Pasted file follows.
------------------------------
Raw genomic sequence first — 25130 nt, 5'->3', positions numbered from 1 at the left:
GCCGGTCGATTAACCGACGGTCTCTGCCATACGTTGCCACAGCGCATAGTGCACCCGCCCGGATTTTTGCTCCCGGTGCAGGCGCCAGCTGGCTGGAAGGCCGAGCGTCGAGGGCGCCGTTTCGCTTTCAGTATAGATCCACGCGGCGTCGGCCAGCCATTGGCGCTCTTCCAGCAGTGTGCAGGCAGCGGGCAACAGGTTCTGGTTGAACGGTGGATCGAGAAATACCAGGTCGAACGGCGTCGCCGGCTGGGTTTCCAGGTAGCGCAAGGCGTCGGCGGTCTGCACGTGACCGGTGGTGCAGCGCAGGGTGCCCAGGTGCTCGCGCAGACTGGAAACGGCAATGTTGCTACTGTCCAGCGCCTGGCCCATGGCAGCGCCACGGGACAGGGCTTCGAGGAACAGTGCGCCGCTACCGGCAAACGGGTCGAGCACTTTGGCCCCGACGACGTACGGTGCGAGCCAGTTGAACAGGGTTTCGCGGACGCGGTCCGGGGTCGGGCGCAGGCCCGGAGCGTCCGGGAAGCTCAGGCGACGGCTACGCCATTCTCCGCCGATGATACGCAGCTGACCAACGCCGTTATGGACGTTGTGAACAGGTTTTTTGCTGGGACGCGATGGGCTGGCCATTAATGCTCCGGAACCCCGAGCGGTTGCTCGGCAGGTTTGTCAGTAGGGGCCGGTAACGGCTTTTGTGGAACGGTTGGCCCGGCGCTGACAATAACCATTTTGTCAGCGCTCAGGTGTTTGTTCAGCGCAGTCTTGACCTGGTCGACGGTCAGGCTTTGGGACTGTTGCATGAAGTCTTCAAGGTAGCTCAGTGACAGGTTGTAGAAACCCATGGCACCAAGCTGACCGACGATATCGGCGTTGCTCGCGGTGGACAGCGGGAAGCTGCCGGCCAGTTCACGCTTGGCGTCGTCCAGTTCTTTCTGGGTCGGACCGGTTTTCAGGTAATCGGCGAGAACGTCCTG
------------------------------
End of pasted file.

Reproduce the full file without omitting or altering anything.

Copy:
Raw genomic sequence first — 25130 nt, 5'->3', positions numbered from 1 at the left:
GCCGGTCGATTAACCGACGGTCTCTGCCATACGTTGCCACAGCGCATAGTGCACCCGCCCGGATTTTTGCTCCCGGTGCAGGCGCCAGCTGGCTGGAAGGCCGAGCGTCGAGGGCGCCGTTTCGCTTTCAGTATAGATCCACGCGGCGTCGGCCAGCCATTGGCGCTCTTCCAGCAGTGTGCAGGCAGCGGGCAACAGGTTCTGGTTGAACGGTGGATCGAGAAATACCAGGTCGAACGGCGTCGCCGGCTGGGTTTCCAGGTAGCGCAAGGCGTCGGCGGTCTGCACGTGACCGGTGGTGCAGCGCAGGGTGCCCAGGTGCTCGCGCAGACTGGAAACGGCAATGTTGCTACTGTCCAGCGCCTGGCCCATGGCAGCGCCACGGGACAGGGCTTCGAGGAACAGTGCGCCGCTACCGGCAAACGGGTCGAGCACTTTGGCCCCGACGACGTACGGTGCGAGCCAGTTGAACAGGGTTTCGCGGACGCGGTCCGGGGTCGGGCGCAGGCCCGGAGCGTCCGGGAAGCTCAGGCGACGGCTACGCCATTCTCCGCCGATGATACGCAGCTGACCAACGCCGTTATGGACGTTGTGAACAGGTTTTTTGCTGGGACGCGATGGGCTGGCCATTAATGCTCCGGAACCCCGAGCGGTTGCTCGGCAGGTTTGTCAGTAGGGGCCGGTAACGGCTTTTGTGGAACGGTTGGCCCGGCGCTGACAATAACCATTTTGTCAGCGCTCAGGTGTTTGTTCAGCGCAGTCTTGACCTGGTCGACGGTCAGGCTTTGGGACTGTTGCATGAAGTCTTCAAGGTAGCTCAGTGACAGGTTGTAGAAACCCATGGCACCAAGCTGACCGACGATATCGGCGTTGCTCGCGGTGGACAGCGGGAAGCTGCCGGCCAGTTCACGCTTGGCGTCGTCCAGTTCTTTCTGGGTCGGACCGGTTTTCAGGTAATCGGCGAGAACGTCCTG